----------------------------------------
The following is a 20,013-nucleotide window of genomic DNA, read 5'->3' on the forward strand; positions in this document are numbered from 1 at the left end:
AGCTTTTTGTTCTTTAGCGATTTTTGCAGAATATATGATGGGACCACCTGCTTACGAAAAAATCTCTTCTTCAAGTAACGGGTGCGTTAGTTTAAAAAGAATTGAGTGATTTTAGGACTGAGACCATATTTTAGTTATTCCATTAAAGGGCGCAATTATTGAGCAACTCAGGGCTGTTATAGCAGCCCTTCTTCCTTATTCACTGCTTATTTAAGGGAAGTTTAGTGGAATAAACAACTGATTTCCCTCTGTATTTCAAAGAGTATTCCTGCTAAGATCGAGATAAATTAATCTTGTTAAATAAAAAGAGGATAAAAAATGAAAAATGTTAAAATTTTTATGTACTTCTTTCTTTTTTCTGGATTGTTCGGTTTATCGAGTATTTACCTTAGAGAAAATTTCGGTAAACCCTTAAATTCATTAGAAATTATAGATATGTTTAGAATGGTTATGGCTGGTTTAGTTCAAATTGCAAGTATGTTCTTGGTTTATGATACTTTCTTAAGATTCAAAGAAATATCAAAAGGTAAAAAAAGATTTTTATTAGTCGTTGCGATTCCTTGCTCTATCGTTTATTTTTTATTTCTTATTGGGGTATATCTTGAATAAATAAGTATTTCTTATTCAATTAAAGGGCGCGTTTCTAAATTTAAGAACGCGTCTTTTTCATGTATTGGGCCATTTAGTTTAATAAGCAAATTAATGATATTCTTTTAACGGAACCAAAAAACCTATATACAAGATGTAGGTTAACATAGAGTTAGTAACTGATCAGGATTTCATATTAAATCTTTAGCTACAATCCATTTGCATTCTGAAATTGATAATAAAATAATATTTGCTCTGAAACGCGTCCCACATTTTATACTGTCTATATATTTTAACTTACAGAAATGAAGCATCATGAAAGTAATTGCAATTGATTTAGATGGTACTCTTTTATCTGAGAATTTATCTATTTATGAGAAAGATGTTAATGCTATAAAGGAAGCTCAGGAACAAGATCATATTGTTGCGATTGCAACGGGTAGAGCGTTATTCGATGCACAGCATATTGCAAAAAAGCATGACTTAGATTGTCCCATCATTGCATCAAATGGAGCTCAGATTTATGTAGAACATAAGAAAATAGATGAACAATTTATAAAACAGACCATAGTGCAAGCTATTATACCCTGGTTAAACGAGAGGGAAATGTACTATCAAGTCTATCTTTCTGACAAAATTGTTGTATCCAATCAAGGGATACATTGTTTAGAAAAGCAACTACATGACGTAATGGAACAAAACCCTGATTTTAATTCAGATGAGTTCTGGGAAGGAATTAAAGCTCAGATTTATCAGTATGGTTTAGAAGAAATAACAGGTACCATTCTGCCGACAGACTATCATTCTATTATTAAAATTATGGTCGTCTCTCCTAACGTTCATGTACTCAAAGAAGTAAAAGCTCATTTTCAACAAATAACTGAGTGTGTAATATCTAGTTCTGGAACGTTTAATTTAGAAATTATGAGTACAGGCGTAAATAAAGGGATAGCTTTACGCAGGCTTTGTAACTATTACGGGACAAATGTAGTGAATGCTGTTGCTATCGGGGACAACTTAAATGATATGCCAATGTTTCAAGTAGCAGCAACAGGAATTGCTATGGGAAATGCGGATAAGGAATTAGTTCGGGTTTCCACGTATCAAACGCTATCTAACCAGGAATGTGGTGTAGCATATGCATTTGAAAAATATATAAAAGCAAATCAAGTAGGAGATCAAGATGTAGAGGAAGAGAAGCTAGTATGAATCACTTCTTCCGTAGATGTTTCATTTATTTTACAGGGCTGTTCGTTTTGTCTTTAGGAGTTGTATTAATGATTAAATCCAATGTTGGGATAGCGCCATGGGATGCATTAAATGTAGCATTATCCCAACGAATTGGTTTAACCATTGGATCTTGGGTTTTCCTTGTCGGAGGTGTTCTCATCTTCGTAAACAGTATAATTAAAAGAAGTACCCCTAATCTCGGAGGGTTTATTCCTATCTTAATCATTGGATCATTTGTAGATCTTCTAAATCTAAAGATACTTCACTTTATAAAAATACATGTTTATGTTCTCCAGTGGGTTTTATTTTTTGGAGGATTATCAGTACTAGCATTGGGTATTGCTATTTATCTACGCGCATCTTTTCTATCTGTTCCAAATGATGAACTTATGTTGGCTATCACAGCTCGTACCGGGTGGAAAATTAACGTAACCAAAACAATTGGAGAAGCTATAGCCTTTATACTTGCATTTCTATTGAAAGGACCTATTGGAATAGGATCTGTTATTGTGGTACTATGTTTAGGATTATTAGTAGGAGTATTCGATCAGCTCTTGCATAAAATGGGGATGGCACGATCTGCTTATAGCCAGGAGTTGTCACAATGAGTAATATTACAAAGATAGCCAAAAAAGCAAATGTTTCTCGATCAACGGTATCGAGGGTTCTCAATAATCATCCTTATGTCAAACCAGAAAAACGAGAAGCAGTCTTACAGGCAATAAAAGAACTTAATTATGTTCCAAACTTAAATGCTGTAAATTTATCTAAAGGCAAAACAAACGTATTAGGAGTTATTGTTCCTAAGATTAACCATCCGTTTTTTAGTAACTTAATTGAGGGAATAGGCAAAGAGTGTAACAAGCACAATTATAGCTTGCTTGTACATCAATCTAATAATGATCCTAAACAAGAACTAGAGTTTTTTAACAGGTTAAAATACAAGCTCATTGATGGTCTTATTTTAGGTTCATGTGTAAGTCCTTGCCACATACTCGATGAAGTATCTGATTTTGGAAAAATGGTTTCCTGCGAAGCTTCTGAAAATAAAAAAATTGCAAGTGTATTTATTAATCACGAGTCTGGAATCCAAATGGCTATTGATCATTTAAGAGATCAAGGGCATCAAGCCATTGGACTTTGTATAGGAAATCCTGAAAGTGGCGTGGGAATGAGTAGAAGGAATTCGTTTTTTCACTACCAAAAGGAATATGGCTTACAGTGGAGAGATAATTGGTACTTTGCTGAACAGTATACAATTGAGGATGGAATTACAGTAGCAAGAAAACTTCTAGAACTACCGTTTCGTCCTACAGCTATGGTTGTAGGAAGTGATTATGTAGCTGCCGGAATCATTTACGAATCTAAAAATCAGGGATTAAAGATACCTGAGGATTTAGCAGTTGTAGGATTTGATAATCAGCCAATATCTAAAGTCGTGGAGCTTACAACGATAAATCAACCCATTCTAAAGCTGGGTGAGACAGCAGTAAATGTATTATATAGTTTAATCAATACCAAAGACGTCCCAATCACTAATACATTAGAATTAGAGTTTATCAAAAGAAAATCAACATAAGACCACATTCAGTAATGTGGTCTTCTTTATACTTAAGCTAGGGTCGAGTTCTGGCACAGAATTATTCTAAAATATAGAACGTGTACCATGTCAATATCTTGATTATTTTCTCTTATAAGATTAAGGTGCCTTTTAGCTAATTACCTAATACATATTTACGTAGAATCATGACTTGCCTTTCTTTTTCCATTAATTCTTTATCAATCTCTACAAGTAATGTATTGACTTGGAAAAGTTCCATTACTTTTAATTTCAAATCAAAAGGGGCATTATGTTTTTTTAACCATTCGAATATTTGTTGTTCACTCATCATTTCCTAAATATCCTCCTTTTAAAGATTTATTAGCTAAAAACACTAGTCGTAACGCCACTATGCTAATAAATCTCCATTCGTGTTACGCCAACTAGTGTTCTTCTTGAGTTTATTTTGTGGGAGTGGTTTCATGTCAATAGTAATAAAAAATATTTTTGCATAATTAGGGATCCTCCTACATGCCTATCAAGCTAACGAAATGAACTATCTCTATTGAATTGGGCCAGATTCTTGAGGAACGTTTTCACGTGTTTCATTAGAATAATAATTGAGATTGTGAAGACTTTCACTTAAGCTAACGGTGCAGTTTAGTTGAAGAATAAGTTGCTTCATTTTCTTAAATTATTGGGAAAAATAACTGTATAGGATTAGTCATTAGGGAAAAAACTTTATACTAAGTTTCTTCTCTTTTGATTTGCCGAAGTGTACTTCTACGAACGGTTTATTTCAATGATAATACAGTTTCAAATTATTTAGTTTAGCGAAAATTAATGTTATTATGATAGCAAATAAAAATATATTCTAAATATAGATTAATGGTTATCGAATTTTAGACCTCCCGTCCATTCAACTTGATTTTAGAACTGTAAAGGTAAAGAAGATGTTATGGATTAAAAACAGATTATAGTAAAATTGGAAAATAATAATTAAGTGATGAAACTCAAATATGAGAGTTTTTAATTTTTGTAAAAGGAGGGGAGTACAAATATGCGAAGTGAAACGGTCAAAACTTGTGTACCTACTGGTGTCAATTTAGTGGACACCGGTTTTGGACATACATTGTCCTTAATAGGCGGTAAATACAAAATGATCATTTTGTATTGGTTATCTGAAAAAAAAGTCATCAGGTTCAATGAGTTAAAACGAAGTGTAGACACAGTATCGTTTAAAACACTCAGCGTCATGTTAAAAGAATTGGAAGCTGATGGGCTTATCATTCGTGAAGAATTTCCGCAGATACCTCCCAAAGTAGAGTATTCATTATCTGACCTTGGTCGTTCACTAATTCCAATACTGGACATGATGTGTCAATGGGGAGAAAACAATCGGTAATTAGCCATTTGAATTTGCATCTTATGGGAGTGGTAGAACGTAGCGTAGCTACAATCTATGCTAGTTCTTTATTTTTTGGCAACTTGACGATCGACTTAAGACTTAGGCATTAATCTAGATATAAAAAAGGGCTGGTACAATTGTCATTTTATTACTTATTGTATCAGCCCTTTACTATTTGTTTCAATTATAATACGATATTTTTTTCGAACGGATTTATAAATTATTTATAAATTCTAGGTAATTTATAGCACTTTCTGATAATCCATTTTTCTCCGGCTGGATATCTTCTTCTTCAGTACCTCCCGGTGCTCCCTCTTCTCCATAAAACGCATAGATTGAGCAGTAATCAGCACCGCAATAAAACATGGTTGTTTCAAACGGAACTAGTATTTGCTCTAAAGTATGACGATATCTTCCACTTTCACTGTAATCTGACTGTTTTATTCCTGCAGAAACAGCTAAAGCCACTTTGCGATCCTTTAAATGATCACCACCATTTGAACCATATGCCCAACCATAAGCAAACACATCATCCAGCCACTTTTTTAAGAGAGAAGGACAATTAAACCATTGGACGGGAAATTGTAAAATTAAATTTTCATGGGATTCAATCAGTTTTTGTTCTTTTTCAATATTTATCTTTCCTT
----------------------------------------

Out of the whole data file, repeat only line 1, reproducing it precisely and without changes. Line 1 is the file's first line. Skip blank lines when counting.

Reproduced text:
The following is a 20,013-nucleotide window of genomic DNA, read 5'->3' on the forward strand; positions in this document are numbered from 1 at the left end: